The episode certainly didn’t skimp on twists and complications in 44 minutes of storytelling, and the show even found ways to reinvent the source of tension several times during the episode.  Bringing in Lily was never going to accomplish anything; we’ve already seen how defiant she is towards any authority figure who hasn’t bought her a pair of panties, but it made for a nice standoff in which Colvin lets Lily’s (accurate) summation of her personal life glance off of her and still find it in herself to offer Lily a place to come to when everything turns cold out there.  It was an effective misdirect leading us into the false belief that Lily would in fact be the key to bringing down Gibbons.  When she instead becomes the gunner who steals Colvin’s star witness right out from under her nose (nice touch that Colvin spots the problem just a moment too late to prevent Killian’s death)  it’s entirely unexpected and yet wholly in keeping with her character’s hurried development.  She’s unflinchingly devoted to Gibbons, which speaks to the show’s efforts to make him seem a magnetic figure who’s hard to dislike (you know how on the fence I’ve been about him, and he is a handsome man…).  When a man of his position and personality sets his sights on a woman like Lily, you can see how he’d have little trouble winning her complete loyalty.  It would’ve made for an interesting thematic concept to explore further next season (imagine the potential for the gender-reversal of a parallel story for Colvin).  Given the untimely end to the show, it was used effectively for what it was while upping the stakes for Colvin and Jarek.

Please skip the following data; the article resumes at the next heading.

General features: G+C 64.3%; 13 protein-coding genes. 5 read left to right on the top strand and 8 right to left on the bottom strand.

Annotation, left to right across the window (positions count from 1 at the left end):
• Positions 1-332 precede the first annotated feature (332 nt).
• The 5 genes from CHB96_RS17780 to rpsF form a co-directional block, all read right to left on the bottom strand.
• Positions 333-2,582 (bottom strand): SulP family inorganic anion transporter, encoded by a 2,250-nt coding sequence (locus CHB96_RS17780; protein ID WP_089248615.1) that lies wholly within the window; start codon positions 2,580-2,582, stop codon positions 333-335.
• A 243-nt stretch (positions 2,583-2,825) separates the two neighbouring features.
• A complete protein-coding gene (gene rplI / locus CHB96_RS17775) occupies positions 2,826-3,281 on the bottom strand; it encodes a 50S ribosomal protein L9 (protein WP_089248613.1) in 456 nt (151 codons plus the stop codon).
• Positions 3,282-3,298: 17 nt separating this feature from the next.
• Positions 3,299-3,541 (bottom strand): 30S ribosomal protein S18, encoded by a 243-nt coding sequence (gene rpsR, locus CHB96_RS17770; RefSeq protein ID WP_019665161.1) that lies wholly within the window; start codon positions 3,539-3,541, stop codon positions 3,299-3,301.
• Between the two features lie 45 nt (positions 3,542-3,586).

The death of Killian is certainly shocking, but it plays well as a reset on the clock race Teresa is engaged in.  In one of her more clever moments, Teresa casually points out to Killian that his daughter is going down on an attempted murder of a police officer no matter what happens with him, and adds rather heartlessly that she can make sure Elizabeth gets the worst possible experience the system has to offer (which I read as a fairly vicious threat of sexual assault in prison, among other inhumanities) if Killian doesn’t start cooperating.  It’s no big surprise that it works, but it’s an especially clever bit of irony on the part of the show—Killian is nothing but disgusting, vulgar, and sexist when Teresa tries to speak with him the first time, so to see him have to swallow his pride knowing that the prison his daughter will be placed in could easily be filled with guards as perversely monstrous as he is represents the perfect unraveling of his hubris.